10) 1958 Gibson Les Paul model with original PAF pickups. 11) 1963 Fender Stratocaster (blond w/ rosewood neck).
Let’s talk about your guitars. When did you get the first guitar that would now be considered collectible?
I had a Gibson ES-335 in 1965 that I bought new. I don’t remember who or what influenced me to get it, and I subsequently traded it for something else – I used to do a lot of trading, depending on what I thought was cool at the time. And while I was never able to get a Les Paul Standard in those early days, I did follow Clapton’s route through the SG and from there into the double-cutaway Les Paul Special, of which I had two. After Derek & The Dominos, was released, I tracked down a ’57 Strat without a tremolo. It was then that I came up with what I believe to be the original expanded wiring design for this guitar. What happened was, I didn’t like having to jockey the toggle switch into those in-between positions for the out-of-phase funky sounds that Clapton was using, so I went to a couple of hot-shot guitar techs to see if they could help. The catch was I didn’t want to alter any of the original knobs or introduce anything new that would disturb the integrity of the instrument. When they couldn’t sort me out, I came up with the idea of converting the second tone control into a volume control for the neck pickup. I then wired the middle and lead pickups to the toggle switch in a normal two-pickup configuration. This enabled me to play any combination of pickups – seven in all – with no alterations to the body or pickguard. The Strats I have today are wired this way.
The guitar that’s been with me the longest at present is my ’56 Les Paul Special, which I bought in ’74.
When and how did the others come along?
My next move was to swap my ’57 Strat for a similar one with a whammy bar, in ’76. I acquired the Tele Custom for Tale of the Tape around the time I hooked up with Richie Friedman at We Buy Guitars on 48th Street. After Don’t Say No, he got me my first ‘Burst – a ’58.
I picked up my ’56 Les Paul Junior in Red Bank, New Jersey, and in ’82, Richie got me my ’51 No-Caster. Next was my ’63 Strat, which I believe came from Perry Margolof. In ’83, I was given a ’58 Burst by my merchandiser and friend, Peter Lubin, at the start of the second leg of the Emotions tour. After my original ’58 was stolen, I eased the pain by buying a ’59 from a guy in the Midwest. I also went back to Richie and picked up a ’58 goldtop that had previously belonged to Henry Gross, who previously owned my ’58 Burst. I found the ’58 Rick from a collector named Richard Heyman, in the East Village; he had a bunch of them. That must have been around 1990 or ’91. During a photo shoot in L.A. for the Truth album, I borrowed a ’52 goldtop that had been refinished in green and black, and I liked it so much that I went back to the shop and bought it. That was in early ’93.
Did you ever consciously say, “Yeah, I collect guitars,” or did you acquire them as you needed them?
If only [laughs]! I don’t consider myself a collector – I have a player’s collection. I buy the guitars I love for the music I make. They go on the road with me and are an integral part of what I do… they’re very personal. So I’ve never bought a guitar simply as an investment. If I buy something – not just guitars – that I truly feel passionate about, and it’s a quality piece, it will invariably appreciate in value. So in that way, I recognize their investment potential, but it’s strictly a bonus.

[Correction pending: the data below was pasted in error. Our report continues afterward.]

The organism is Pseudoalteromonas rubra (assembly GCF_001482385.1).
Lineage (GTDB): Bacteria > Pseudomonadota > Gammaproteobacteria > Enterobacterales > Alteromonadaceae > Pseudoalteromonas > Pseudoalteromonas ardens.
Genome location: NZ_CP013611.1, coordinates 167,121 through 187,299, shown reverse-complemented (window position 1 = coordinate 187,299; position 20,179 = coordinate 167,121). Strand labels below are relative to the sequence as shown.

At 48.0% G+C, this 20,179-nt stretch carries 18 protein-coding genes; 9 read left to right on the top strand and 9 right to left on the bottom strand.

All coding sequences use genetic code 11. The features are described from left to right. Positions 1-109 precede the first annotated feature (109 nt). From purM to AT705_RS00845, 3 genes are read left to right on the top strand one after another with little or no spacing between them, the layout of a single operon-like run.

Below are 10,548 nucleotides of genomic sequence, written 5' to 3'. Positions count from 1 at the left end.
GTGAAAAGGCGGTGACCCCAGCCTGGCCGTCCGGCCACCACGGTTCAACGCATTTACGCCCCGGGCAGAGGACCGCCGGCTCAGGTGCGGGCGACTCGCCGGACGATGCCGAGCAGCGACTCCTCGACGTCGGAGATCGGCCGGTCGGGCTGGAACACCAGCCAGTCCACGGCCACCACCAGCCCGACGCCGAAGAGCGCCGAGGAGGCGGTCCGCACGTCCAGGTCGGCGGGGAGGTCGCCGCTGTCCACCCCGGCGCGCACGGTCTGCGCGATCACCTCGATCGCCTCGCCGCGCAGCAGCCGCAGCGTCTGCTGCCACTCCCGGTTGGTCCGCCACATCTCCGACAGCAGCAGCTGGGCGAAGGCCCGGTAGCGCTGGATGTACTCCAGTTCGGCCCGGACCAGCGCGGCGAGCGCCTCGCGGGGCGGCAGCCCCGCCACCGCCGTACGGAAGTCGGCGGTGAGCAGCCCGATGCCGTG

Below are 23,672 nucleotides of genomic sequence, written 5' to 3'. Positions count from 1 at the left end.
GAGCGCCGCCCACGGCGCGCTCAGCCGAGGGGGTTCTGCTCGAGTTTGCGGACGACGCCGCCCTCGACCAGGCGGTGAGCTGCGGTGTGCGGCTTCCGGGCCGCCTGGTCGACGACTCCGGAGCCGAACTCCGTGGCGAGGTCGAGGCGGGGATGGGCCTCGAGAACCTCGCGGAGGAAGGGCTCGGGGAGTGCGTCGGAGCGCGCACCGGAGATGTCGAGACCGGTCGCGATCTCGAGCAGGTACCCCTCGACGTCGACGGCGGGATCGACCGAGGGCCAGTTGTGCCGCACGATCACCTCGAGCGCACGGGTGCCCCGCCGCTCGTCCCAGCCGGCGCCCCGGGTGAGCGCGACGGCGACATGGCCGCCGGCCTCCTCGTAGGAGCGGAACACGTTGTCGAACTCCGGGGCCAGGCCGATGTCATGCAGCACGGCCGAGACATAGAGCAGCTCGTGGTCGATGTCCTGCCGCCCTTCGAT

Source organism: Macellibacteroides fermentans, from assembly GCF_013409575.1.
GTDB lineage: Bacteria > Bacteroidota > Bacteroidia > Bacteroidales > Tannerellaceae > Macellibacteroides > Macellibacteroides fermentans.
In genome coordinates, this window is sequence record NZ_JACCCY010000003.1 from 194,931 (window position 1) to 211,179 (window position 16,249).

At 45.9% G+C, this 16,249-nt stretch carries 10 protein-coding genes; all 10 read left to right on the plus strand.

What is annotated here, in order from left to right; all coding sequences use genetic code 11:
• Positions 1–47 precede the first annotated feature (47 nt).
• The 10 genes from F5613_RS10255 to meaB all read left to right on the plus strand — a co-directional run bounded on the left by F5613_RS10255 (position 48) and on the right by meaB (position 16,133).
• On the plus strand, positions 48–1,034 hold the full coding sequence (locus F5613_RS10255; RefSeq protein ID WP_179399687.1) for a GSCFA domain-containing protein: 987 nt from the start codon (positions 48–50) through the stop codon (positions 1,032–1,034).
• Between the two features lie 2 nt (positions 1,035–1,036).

Ever trade off or sell a ‘Burst?
Who in his right mind would ever do that?
Are there any vintage pieces that have left your collection, and maybe wish you had back?
The 335 I had back in high school would be quite highly regarded today. I wouldn’t mind having that one. Of course, I still tell myself that one day my ’58 is gonna turn up.
You’ve always been a Marshall guy. Any particular reason ?
Well, Clapton has influenced pretty much all of my gear decisions. Of course, with Marshalls, you also had Jimi and Jeff and Pagey playing them, which gave them iconic status.
What amps did you use to record with back in the day?
In the studio, I used my Marshalls almost exclusively. I had them wired by this mad genius named Frank Levy, here in New York, in the ’70s. We’d hang out in the shop and tinker with them, he’d stay up all night and come in the next day and say, “Whadda ya think of this?” We’d mess around until we got what I wanted, and that has worked to this day. I also split up my cabinets with Celestions and Altecs, which gave me a bit more punch and definition without sacrificing the warm distortion characteristics of the Celestions. When I ran out of Altecs, I switched to EVs for the 2001 tour.
What are your most straight-up collectible amps?
I got my first Marshalls at Manny’s in ’69, before I even knew what a plexi was. I got my next batch in ’76, when I was putting Piper together. Dave Pastore hooked me up with those, and I still have most of them, along with some newer stuff Marshall throws my way from time to time, like the JCM 800s. But I stick with the originals almost exclusively. I’ve also got a Bluesbreaker combo that’s really fine – warm and sweet, just like the record. I’ve also got a nice Fender Deluxe from around ’52 that I keep at home. And I just picked up a Bogner Ecstasy Classic with the oversized 2×12″ cab, which I expect will be very collectible.
How did the gig come about with Ringo’s All-Starrs?
Well, Ringo first approached me back in 2001, but the timing wasn’t right for me. I didn’t really expect him to ask me again, and I didn’t want to turn him down again…
Who else is playing on it?
It’s an eclectic mix: besides me and Ringo, there’s Edgar Winter, Rod Argent, Sheila E, Hamish Stewart, and Richard Marx… whadda you think that’s gonna sound like (laughs)? Rehearsals start in June, and I’m very curious to see what we come up with.
And after it’s done, what’s in the works for you, music-wise and otherwise?
After this, it’s back to the garden – thanks for the inspiration, Joni!
This article originally appeared in VG‘s Aug ’06 issue. All copyrights are by the author and Vintage Guitar magazine. Unauthorized replication or use is strictly prohibited.